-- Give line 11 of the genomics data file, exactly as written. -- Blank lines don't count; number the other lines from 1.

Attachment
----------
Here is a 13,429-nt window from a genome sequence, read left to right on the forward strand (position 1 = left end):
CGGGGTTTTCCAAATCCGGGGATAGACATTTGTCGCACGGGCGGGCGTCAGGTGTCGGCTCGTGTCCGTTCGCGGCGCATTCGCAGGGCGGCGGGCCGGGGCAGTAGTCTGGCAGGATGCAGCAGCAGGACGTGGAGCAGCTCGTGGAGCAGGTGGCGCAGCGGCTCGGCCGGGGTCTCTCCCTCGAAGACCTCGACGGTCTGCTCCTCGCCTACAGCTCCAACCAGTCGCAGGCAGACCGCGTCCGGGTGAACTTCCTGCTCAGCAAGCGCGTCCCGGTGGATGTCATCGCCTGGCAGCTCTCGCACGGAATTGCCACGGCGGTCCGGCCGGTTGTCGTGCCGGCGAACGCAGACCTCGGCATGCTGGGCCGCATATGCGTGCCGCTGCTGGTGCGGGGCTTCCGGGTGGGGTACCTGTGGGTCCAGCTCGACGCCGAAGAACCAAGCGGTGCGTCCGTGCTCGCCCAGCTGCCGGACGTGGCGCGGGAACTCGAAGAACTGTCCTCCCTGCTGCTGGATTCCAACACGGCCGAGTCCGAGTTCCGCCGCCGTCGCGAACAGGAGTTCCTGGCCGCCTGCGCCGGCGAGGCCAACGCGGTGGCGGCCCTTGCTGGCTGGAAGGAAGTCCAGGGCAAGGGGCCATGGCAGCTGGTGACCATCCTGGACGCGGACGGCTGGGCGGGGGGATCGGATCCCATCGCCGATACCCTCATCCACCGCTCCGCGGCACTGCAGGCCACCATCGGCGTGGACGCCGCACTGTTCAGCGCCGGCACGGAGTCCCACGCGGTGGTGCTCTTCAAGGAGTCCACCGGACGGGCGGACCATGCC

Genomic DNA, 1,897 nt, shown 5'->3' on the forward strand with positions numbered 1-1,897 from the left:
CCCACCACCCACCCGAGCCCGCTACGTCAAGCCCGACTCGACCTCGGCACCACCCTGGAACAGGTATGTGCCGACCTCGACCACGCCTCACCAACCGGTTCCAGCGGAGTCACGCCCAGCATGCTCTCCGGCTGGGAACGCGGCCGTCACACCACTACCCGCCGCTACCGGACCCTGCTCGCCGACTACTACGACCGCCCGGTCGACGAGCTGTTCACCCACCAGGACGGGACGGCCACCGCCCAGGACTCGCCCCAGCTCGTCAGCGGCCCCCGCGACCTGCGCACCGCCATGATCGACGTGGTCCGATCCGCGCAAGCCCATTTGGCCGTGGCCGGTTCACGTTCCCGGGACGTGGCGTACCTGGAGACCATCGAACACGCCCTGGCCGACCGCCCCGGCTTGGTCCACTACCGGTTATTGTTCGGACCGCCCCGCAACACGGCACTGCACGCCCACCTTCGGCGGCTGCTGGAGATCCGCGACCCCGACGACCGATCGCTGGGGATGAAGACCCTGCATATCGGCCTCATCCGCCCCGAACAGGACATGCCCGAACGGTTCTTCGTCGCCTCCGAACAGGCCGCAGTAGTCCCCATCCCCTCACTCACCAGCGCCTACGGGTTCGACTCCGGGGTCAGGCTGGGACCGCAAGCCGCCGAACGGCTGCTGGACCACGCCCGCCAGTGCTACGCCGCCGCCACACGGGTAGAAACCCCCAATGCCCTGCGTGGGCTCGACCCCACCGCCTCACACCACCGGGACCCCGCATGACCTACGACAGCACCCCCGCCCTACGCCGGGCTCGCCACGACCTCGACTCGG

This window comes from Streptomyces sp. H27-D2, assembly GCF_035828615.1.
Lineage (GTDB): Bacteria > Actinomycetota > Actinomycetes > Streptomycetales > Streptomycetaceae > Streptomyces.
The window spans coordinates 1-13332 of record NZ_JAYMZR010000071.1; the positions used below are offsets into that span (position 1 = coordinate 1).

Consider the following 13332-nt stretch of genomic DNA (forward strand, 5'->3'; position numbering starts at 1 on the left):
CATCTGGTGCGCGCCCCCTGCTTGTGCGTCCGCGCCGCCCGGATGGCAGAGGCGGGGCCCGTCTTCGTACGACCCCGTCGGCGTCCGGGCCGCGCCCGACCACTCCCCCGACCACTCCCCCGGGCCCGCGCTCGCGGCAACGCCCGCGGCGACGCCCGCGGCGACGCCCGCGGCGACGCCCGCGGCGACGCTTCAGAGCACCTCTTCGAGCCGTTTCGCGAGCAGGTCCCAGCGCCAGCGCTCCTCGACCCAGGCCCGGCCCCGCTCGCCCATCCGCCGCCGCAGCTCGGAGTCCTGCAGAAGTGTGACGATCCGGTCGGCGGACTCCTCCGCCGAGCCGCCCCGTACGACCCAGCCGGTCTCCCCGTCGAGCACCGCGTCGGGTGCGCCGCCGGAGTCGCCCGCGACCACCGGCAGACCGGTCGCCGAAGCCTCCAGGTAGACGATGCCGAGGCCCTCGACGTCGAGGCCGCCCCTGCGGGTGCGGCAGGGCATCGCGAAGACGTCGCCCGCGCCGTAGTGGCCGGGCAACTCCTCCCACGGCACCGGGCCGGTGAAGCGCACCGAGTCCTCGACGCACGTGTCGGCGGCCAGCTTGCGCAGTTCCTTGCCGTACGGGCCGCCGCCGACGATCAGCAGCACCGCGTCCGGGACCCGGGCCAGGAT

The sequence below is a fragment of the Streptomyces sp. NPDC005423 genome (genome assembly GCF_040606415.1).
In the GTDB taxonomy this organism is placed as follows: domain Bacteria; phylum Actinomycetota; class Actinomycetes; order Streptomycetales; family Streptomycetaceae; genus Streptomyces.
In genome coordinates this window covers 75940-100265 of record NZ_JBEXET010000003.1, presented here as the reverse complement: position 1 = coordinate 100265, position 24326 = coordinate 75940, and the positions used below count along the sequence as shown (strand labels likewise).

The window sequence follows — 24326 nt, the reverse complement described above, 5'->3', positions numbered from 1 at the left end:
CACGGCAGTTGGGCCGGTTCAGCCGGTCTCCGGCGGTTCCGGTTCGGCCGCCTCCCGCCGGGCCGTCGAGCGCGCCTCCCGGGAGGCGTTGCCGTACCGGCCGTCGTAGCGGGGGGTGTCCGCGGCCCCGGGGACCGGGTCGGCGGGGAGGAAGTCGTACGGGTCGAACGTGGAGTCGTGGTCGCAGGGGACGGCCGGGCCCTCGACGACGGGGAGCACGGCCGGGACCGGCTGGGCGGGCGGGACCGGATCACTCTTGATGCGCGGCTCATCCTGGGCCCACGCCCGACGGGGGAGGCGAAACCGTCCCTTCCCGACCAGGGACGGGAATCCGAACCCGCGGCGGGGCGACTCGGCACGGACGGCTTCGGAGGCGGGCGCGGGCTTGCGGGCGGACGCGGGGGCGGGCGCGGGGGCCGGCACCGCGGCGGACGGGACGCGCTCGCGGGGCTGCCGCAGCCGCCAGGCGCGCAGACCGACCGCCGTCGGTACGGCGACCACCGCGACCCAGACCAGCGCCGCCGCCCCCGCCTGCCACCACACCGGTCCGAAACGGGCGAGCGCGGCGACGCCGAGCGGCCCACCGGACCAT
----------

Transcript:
In the GTDB taxonomy this organism is placed as follows: domain Bacteria; phylum Actinomycetota; class Actinomycetes; order Streptomycetales; family Streptomycetaceae; genus Streptomyces.